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Electronic Data Discovery can be byzantine in its complexity, as evidenced by the rising number of sanctions imposed on clients and their attorneys by the courts. According to a survey of eDiscovery sanctions published in the December 2010 issue of the Duke Law Journal, the severity of sanctions are also increasing. Analyzing these findings, Debra Casens Weiss of the American Bar Association wrote:

E-discovery sanctions have reached an all-time high after three decades of litigation over alleged discovery wrongdoing, and lawyers are increasingly being targeted.

Defendants were sanctioned for e-discovery violations nearly three times more often than plaintiffs. When sanctions were awarded, the most common misconduct was failure to preserve electronic evidence, followed by failure to produce and delay in production.

Courts rarely sanctioned lawyers for e-discovery violations without also sanctioning their clients. Usually the counsel sanctions were for a pattern of misconduct. Typically the sanction required the lawyers to pay attorney fees and costs, and the amount ranged from $500 to $500,000.

Courts imposed sanctions most frequently for failure to preserve ESI. The next most common sanction was for failure to produce computer evidence.

Click here to read Weiss' full analysis of the study and here for the study itself.

Case Number 332 of the Duke survey, Smith v. Slifer Smith & Frampton/Vail Assocs. No. 06-CV-02206-JLK, 2009 WL482603 (D. Colo. Feb. 25, 2009), was a civil case in which David Penrod of PenrodEllis FDD served as a consulting and testifying expert on behalf of the plaintiff. Mr. Penrod's forensic investigation of defendant's computers revealed that the defendant had deliberately destroyed potentially relevant ESI on his work and home computers. Mr. Penrod's digital investigation also revealed that the defendant's Electronic Discovery vendor had attempted to conceal the defendant's actions. Even after Mr. Penrod uncovered the destruction, the defendant's vendor claimed that no such destruction had occured and brought in additional vendors with whom he was associated to challenge Mr. Penrod's conclusions.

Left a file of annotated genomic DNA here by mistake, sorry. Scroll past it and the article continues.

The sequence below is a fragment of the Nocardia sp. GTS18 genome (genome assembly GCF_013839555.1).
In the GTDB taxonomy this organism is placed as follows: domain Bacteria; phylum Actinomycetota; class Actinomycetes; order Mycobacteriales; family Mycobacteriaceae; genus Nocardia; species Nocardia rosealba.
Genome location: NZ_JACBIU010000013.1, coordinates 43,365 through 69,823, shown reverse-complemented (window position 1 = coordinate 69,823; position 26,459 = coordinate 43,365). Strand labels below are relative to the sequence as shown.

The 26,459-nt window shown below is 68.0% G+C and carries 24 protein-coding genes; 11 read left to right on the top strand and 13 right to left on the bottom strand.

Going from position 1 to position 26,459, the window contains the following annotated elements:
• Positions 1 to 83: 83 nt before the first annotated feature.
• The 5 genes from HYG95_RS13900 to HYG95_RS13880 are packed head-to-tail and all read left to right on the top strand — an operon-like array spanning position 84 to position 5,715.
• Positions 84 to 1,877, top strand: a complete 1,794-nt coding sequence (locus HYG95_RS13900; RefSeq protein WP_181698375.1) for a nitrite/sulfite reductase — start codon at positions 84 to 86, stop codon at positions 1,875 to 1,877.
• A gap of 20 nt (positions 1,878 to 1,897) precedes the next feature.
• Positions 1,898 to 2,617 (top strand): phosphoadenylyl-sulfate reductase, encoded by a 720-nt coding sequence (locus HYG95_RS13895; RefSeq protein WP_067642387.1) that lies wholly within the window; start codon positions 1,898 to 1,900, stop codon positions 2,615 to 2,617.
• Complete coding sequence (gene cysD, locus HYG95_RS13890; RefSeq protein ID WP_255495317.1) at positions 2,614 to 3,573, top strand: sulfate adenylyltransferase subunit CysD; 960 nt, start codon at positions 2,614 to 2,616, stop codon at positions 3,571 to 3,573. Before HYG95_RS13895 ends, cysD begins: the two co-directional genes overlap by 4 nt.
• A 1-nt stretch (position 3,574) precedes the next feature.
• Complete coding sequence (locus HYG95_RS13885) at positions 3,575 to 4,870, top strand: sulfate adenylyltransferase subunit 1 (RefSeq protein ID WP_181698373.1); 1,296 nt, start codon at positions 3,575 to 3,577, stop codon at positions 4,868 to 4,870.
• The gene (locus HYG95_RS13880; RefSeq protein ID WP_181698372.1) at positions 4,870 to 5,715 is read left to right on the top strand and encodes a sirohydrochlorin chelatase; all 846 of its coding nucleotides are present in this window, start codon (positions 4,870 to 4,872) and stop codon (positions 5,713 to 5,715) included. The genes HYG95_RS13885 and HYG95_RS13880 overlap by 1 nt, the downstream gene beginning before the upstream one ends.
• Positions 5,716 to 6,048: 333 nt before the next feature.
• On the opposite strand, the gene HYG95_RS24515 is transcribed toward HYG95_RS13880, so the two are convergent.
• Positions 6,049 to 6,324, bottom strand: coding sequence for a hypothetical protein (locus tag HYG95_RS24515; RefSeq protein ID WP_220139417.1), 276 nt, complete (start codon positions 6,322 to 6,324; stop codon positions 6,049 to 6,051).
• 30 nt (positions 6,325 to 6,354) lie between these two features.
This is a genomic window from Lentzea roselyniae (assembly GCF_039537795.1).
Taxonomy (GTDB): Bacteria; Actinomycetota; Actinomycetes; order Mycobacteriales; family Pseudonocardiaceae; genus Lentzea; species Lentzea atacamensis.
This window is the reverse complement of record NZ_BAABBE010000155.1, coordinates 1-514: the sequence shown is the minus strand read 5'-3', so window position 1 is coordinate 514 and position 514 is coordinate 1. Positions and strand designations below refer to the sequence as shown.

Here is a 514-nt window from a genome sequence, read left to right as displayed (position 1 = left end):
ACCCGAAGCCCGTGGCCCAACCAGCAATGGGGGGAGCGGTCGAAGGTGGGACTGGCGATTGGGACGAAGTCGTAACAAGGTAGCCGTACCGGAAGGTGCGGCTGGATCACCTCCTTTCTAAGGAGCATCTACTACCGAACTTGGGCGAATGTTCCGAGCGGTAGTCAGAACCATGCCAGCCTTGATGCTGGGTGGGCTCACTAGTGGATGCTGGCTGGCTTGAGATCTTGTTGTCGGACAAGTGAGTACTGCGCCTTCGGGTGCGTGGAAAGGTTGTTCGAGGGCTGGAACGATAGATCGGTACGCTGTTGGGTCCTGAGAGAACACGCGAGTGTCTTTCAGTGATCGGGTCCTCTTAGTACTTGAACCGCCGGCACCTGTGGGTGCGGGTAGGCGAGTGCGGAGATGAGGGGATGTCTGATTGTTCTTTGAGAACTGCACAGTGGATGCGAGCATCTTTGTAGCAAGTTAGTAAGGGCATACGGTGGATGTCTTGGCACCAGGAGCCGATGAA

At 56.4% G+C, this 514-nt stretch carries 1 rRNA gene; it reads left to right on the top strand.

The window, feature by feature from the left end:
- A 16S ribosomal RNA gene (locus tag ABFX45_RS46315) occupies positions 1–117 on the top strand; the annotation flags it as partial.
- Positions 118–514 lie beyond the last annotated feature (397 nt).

The United States District Court in Denver, Colorado ruled otherwise. After reviewing Mr. Penrod's forensic report, the court imposed sanctions against the defendant, ruling that a negative inference instruction would be given to the jury for violations of electronic discovery rules. The defendant subsequently negotiated a favorable settlement with the plaintiff.

Click here for analysis and here for the full court decision.

PenrodEllis FDD is dedicated to assisting attorneys in meeting their ever increasing burden in electronic document production. We serve as objective vendors in Electronic Discovery cases and will seek to identify all custodians and sources of ESI. With over 24 years investigative experience, we know where to look - for both purposely and inadvertantly concealed (or destroyed) ESI. We will create a detailed audit trail fully describing our search process and findings. That audit trail is the cornerstone of an initial discovery report.